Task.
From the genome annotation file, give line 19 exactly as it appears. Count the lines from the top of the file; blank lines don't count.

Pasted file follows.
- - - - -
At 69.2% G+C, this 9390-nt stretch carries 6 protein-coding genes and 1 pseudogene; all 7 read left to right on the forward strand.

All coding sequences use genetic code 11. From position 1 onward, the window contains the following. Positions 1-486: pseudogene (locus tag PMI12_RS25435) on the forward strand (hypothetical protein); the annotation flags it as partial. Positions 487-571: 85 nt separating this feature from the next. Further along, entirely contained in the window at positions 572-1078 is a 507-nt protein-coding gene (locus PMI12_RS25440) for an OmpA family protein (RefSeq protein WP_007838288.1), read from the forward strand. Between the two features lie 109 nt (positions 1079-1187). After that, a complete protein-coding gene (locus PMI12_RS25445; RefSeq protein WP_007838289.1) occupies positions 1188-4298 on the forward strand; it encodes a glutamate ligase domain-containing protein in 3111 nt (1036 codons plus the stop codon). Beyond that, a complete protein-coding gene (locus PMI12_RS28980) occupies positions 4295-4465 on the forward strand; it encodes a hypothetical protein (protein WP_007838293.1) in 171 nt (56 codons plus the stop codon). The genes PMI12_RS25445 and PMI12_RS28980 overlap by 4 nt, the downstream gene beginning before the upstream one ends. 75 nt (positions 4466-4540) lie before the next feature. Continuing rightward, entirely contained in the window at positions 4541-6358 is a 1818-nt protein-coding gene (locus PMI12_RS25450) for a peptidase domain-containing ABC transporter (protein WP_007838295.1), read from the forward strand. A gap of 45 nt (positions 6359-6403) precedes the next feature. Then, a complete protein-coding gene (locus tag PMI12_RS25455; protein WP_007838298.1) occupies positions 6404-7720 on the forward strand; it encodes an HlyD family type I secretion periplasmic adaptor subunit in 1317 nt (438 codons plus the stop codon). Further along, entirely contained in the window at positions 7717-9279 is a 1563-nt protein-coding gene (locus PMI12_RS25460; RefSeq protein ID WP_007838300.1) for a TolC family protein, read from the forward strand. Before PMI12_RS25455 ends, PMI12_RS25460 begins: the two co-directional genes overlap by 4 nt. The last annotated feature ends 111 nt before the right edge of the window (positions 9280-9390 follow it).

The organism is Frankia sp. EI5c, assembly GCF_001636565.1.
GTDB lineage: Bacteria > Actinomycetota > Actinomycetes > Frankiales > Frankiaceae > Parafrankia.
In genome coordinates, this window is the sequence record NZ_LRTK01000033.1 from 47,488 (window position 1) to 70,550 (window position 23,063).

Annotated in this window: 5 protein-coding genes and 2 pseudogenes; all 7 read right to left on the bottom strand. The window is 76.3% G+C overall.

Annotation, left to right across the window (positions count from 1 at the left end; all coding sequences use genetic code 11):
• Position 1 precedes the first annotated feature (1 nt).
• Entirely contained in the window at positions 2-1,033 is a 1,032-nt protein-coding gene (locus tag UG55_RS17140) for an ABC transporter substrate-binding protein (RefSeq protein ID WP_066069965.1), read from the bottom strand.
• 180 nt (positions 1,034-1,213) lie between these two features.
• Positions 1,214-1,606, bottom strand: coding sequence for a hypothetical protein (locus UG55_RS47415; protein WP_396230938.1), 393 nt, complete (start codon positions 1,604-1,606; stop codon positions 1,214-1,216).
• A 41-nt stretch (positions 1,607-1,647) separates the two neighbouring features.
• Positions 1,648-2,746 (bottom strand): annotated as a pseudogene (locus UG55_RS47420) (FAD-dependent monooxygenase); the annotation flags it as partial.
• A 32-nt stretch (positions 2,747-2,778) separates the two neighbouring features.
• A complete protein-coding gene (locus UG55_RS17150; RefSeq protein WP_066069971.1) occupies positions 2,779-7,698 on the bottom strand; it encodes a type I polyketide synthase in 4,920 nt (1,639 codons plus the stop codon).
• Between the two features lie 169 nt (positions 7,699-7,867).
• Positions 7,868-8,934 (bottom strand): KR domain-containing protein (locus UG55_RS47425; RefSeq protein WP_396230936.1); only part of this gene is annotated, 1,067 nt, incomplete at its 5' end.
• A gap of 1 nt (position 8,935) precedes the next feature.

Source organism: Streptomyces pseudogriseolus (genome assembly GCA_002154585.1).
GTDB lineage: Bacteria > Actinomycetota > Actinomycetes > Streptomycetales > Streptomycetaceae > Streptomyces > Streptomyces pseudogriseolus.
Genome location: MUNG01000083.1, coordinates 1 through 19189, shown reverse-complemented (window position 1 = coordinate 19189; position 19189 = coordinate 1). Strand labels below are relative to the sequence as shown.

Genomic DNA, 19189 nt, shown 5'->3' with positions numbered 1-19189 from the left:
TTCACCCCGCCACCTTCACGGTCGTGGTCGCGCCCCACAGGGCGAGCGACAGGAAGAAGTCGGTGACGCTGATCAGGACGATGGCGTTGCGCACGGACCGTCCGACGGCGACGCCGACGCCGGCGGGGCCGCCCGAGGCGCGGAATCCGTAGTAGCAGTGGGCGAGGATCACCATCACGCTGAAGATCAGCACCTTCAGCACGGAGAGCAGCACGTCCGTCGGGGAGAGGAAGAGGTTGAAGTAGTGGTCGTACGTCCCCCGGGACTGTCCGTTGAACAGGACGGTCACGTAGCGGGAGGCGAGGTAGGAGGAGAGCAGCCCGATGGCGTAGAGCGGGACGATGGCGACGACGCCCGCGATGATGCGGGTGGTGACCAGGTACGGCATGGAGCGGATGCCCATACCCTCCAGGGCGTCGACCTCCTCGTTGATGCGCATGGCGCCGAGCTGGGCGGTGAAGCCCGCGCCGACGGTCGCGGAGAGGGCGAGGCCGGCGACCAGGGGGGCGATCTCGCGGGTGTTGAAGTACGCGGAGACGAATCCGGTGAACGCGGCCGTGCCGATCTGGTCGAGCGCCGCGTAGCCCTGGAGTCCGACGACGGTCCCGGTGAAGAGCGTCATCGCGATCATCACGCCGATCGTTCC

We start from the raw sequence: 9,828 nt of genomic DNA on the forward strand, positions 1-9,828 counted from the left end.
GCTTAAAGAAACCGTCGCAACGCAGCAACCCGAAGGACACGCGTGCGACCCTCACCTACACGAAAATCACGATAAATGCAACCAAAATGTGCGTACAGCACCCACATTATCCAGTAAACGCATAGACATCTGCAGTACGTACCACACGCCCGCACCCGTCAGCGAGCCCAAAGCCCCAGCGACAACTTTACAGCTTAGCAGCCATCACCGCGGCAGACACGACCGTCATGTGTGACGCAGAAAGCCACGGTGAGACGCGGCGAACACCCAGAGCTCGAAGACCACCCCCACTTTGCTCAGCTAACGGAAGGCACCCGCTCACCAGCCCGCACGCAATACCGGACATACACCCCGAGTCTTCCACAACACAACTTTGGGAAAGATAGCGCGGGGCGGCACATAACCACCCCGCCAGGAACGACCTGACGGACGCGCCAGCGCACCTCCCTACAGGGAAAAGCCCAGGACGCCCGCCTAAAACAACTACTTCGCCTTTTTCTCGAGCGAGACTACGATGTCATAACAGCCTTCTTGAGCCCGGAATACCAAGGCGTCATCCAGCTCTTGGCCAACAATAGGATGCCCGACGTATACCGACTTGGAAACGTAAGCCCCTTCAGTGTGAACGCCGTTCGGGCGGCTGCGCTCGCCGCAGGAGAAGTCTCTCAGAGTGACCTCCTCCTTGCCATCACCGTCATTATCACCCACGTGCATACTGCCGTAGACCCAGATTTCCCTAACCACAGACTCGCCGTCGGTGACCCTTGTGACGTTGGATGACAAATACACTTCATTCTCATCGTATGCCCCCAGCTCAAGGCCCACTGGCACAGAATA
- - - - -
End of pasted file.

Source organism: Streptomyces pseudogriseolus (genome assembly GCA_002154585.1).